ipad laying on desk with app store displayed on screen

Tech Shopping on a Budget

Inflation has hit the technology market—including the software department. Even inexpensive apps can make an ugly dent in your budget if you download a screenful of them.

The good news is, many great apps are available at little or no cost. Just put a little thought into your choices.

From the BridgingApps Team: Our Favorite Free and Low-Cost Apps

(Note: Our App Search Tool has a “sort by price” option—but read all the information provided. The download price doesn’t always match the long-term price.)

Cristen Reat, Co-Founder and Program Director: My top picks are:

  • myNoise –I love this because of its customizable noise-cancelling and sounds features. I use myNoise nearly every day I’m in my Easter Seals Greater Houston office, since I’m next to one of the clinic’s consulting rooms and it can get quite loud!
  • MyChart – I use this free app at least weekly to communicate with my health team, which is spread over three medical institutions.
  • Doodle Buddy – The free version is a fun app for making sketches and illustrations.
  • Pandora – My son Vincent has autism, and his music preferences are varied and demanding. There’s a paid no-ads version of the Pandora streaming service, but the free version suits our family. We can create our own favorite stations, in a variety of music styles.
  • ScannerPro – I use the free version of this scanning app at least weekly. When I need to fax something, I just scan it and pay about 99 cents for transmission.
  • Choiceworks Calendar – Costs $9.99, but I love it because it is so visual and customizable. Works great on iPads.

Katherine Swarts, Digital Content Writer: I like apps that are free and have well-established reputations. My regulars, several of which came with my iPhone, include:

Amy Fuchs, Program Manager: Everyone can use a little help relaxing, and among my favorite apps to share is Plum Village: Zen Meditation. It is totally free and made for newbie and experienced users alike. It is also on our “Digital Tools for Personal Wellness and Self-Care” YouTube series (see Plum Village video link).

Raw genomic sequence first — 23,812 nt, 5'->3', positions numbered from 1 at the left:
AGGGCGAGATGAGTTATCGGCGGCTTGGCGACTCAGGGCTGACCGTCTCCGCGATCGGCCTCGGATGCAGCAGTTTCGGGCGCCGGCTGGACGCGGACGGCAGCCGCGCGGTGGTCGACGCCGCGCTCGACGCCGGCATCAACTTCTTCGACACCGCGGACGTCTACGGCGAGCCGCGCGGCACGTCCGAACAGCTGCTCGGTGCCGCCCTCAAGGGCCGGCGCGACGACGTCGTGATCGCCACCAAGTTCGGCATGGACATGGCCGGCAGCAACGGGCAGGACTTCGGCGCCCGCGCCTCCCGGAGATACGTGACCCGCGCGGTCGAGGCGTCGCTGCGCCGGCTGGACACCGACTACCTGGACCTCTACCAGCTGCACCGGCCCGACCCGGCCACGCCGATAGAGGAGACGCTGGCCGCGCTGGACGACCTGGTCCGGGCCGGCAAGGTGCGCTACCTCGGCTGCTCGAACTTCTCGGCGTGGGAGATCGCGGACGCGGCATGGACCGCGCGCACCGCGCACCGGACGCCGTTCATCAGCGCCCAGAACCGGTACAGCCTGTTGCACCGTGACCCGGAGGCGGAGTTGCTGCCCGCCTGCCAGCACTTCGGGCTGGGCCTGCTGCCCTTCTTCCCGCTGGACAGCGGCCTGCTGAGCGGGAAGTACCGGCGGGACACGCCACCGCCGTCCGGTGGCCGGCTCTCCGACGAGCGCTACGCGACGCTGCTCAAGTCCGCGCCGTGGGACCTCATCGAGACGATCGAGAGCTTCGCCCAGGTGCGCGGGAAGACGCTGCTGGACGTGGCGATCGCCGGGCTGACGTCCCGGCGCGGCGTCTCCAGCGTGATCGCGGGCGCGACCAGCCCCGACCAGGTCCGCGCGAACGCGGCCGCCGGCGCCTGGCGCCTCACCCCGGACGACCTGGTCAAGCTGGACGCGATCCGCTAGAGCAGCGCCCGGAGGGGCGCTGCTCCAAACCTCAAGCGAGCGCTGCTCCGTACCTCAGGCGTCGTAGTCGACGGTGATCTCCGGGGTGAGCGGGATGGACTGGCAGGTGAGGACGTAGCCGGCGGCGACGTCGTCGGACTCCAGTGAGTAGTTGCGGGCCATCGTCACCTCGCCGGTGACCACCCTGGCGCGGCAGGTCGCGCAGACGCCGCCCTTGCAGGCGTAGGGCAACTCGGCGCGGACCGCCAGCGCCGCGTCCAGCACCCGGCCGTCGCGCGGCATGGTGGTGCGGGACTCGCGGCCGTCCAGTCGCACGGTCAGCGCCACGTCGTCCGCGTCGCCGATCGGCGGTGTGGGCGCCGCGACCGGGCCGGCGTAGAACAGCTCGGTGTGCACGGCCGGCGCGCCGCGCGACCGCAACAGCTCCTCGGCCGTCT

Andi Fry, BridgingApps Coordinator for Montgomery County Outreach: I use coupon apps—Groupon and HEB—and flight travel apps. Airline apps are the cheapest flight trackers.

Walter Prescher, Digital Navigator: My two favorite apps both can be used free, though they have subscription options to unlock additional features. 

  • Structured posts your daily schedule in easy-to-follow visual format.
  • Strava is great for tracking fitness—and for connecting with friends to get fitness support and accountability.

Ale Gonzalez, Digital Navigator:

  • For clients with visual impairments, I recommend Seeing AI and Be My Eyes, both of which are free. Seeing AI scans and reads documents, product labels, even colors. Be My Eyes is a video-chat service where sighted volunteers can view and describe a caller’s surroundings.
  • I personally love the Strong app because tracking my workout allows me to see progress and keep motivated. It has a free version with a few workout templates, but the premium version is just $30 per year.

Tara Rocha, Digital Learning Specialist: I really like the Greenlight app for teaching my kids money management. For $4.99 a month you can have up to five kids on your plan and give them “greenlights” on spending money. It’s easy to transfer funds from your “Parent Wallet” to the “spend” and “savings” functions, and you can designate money for specific purposes. As a fantastic way to help family members learn budgeting, it’s well worth the small monthly cost. 

Other popular apps that are free to download as of summer 2023:

Tips for Saving Money When Shopping for Apps

  • Be clear on exactly what you want from each app. The premium versions may be all bells and whistles to you.
  • Always give apps a free trial before paying. If you stop regularly using an app (or its premium-only features) within a week or so, it’s probably not worth your money right now.
  • Save a little extra by using all your free trial days, even after you decide you’re in for the long term. (App providers can be generous with trial periods: Greenlight, mentioned above, offers a full 30 days.)
  • If the app will be used by someone with distractibility challenges, do consider an ad-free version—but do still try the no-cost version. Not all free versions are ad-heavy.
  • If you’re using an auto-pay subscription system, set a “payment almost due” reminder and take time to consider, before the renewal goes through, whether you still need the app. Automatic renewals of no-longer-used services are a silent drain on many budgets.

Finally, if you have a downloaded app you no longer want to pay for, you don’t have to delete it when your subscription expires. You’ll lose access to updates and customer service, but the app itself may remain usable. Go ahead and keep it as long as it serves your needs: just leave an eye open to affordable, more up-to-date alternatives.

Leave a Reply